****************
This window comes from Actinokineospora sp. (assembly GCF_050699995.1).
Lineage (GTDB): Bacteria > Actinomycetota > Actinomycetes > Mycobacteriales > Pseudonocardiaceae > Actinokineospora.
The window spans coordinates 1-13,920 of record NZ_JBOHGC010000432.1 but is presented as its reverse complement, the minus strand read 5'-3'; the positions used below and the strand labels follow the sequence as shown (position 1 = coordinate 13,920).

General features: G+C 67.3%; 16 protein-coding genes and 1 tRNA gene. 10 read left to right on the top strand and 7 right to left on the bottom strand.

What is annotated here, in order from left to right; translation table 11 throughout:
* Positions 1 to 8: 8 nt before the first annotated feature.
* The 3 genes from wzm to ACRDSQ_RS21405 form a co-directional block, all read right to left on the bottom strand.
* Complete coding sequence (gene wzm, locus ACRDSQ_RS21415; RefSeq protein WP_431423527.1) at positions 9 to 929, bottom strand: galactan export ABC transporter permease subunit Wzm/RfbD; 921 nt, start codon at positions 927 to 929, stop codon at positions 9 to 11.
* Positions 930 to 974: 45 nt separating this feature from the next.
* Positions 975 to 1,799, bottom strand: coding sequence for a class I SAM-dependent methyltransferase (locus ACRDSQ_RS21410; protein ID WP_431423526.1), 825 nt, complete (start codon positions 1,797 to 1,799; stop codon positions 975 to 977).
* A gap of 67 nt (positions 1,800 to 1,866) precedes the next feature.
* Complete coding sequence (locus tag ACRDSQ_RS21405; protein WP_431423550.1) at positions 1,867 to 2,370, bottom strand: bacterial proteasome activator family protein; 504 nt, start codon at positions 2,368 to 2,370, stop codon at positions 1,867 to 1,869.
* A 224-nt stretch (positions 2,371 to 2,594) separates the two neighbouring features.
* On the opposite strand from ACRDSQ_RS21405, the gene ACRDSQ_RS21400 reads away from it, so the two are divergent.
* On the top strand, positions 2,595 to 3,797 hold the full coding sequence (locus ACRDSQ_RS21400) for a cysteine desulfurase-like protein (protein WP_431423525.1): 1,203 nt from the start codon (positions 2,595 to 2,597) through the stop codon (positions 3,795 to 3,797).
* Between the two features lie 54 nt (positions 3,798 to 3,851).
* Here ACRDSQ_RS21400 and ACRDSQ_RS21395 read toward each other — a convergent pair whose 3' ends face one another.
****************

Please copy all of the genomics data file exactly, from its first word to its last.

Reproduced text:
This window comes from Actinokineospora sp. (assembly GCF_050699995.1).
Lineage (GTDB): Bacteria > Actinomycetota > Actinomycetes > Mycobacteriales > Pseudonocardiaceae > Actinokineospora.
The window spans coordinates 1-13,920 of record NZ_JBOHGC010000432.1 but is presented as its reverse complement, the minus strand read 5'-3'; the positions used below and the strand labels follow the sequence as shown (position 1 = coordinate 13,920).

General features: G+C 67.3%; 16 protein-coding genes and 1 tRNA gene. 10 read left to right on the top strand and 7 right to left on the bottom strand.

What is annotated here, in order from left to right; translation table 11 throughout:
* Positions 1 to 8: 8 nt before the first annotated feature.
* The 3 genes from wzm to ACRDSQ_RS21405 form a co-directional block, all read right to left on the bottom strand.
* Complete coding sequence (gene wzm, locus ACRDSQ_RS21415; RefSeq protein WP_431423527.1) at positions 9 to 929, bottom strand: galactan export ABC transporter permease subunit Wzm/RfbD; 921 nt, start codon at positions 927 to 929, stop codon at positions 9 to 11.
* Positions 930 to 974: 45 nt separating this feature from the next.
* Positions 975 to 1,799, bottom strand: coding sequence for a class I SAM-dependent methyltransferase (locus ACRDSQ_RS21410; protein ID WP_431423526.1), 825 nt, complete (start codon positions 1,797 to 1,799; stop codon positions 975 to 977).
* A gap of 67 nt (positions 1,800 to 1,866) precedes the next feature.
* Complete coding sequence (locus tag ACRDSQ_RS21405; protein WP_431423550.1) at positions 1,867 to 2,370, bottom strand: bacterial proteasome activator family protein; 504 nt, start codon at positions 2,368 to 2,370, stop codon at positions 1,867 to 1,869.
* A 224-nt stretch (positions 2,371 to 2,594) separates the two neighbouring features.
* On the opposite strand from ACRDSQ_RS21405, the gene ACRDSQ_RS21400 reads away from it, so the two are divergent.
* On the top strand, positions 2,595 to 3,797 hold the full coding sequence (locus ACRDSQ_RS21400) for a cysteine desulfurase-like protein (protein WP_431423525.1): 1,203 nt from the start codon (positions 2,595 to 2,597) through the stop codon (positions 3,795 to 3,797).
* Between the two features lie 54 nt (positions 3,798 to 3,851).
* Here ACRDSQ_RS21400 and ACRDSQ_RS21395 read toward each other — a convergent pair whose 3' ends face one another.